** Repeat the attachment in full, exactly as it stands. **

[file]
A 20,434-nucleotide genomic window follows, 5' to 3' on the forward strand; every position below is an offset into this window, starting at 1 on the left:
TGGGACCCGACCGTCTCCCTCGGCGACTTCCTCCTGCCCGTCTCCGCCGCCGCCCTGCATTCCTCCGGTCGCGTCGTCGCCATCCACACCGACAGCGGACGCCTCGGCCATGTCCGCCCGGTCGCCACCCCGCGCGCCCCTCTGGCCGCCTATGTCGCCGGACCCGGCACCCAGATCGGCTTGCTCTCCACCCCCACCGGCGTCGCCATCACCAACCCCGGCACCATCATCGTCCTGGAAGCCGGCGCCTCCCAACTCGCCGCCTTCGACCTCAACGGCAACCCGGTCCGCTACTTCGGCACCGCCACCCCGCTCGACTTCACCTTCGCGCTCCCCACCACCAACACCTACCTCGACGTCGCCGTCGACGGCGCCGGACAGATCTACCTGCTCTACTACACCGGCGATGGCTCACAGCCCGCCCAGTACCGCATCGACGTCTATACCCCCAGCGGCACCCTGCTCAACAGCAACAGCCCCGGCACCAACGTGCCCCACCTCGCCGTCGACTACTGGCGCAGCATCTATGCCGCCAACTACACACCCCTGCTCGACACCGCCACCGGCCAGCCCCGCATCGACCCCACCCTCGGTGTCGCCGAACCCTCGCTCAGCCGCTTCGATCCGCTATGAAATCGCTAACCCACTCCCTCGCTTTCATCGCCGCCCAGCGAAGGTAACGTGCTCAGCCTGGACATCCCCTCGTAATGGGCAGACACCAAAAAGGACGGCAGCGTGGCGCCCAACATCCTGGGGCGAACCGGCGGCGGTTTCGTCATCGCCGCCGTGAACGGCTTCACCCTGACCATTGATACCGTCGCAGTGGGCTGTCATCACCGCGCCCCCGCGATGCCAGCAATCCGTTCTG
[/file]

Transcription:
A 20,434-nucleotide genomic window follows, 5' to 3' on the forward strand; every position below is an offset into this window, starting at 1 on the left:
TGGGACCCGACCGTCTCCCTCGGCGACTTCCTCCTGCCCGTCTCCGCCGCCGCCCTGCATTCCTCCGGTCGCGTCGTCGCCATCCACACCGACAGCGGACGCCTCGGCCATGTCCGCCCGGTCGCCACCCCGCGCGCCCCTCTGGCCGCCTATGTCGCCGGACCCGGCACCCAGATCGGCTTGCTCTCCACCCCCACCGGCGTCGCCATCACCAACCCCGGCACCATCATCGTCCTGGAAGCCGGCGCCTCCCAACTCGCCGCCTTCGACCTCAACGGCAACCCGGTCCGCTACTTCGGCACCGCCACCCCGCTCGACTTCACCTTCGCGCTCCCCACCACCAACACCTACCTCGACGTCGCCGTCGACGGCGCCGGACAGATCTACCTGCTCTACTACACCGGCGATGGCTCACAGCCCGCCCAGTACCGCATCGACGTCTATACCCCCAGCGGCACCCTGCTCAACAGCAACAGCCCCGGCACCAACGTGCCCCACCTCGCCGTCGACTACTGGCGCAGCATCTATGCCGCCAACTACACACCCCTGCTCGACACCGCCACCGGCCAGCCCCGCATCGACCCCACCCTCGGTGTCGCCGAACCCTCGCTCAGCCGCTTCGATCCGCTATGAAATCGCTAACCCACTCCCTCGCTTTCATCGCCGCCCAGCGAAGGTAACGTGCTCAGCCTGGACATCCCCTCGTAATGGGCAGACACCAAAAAGGACGGCAGCGTGGCGCCCAACATCCTGGGGCGAACCGGCGGCGGTTTCGTCATCGCCGCCGTGAACGGCTTCACCCTGACCATTGATACCGTCGCAGTGGGCTGTCATCACCGCGCCCCCGCGATGCCAGCAATCCGTTCTG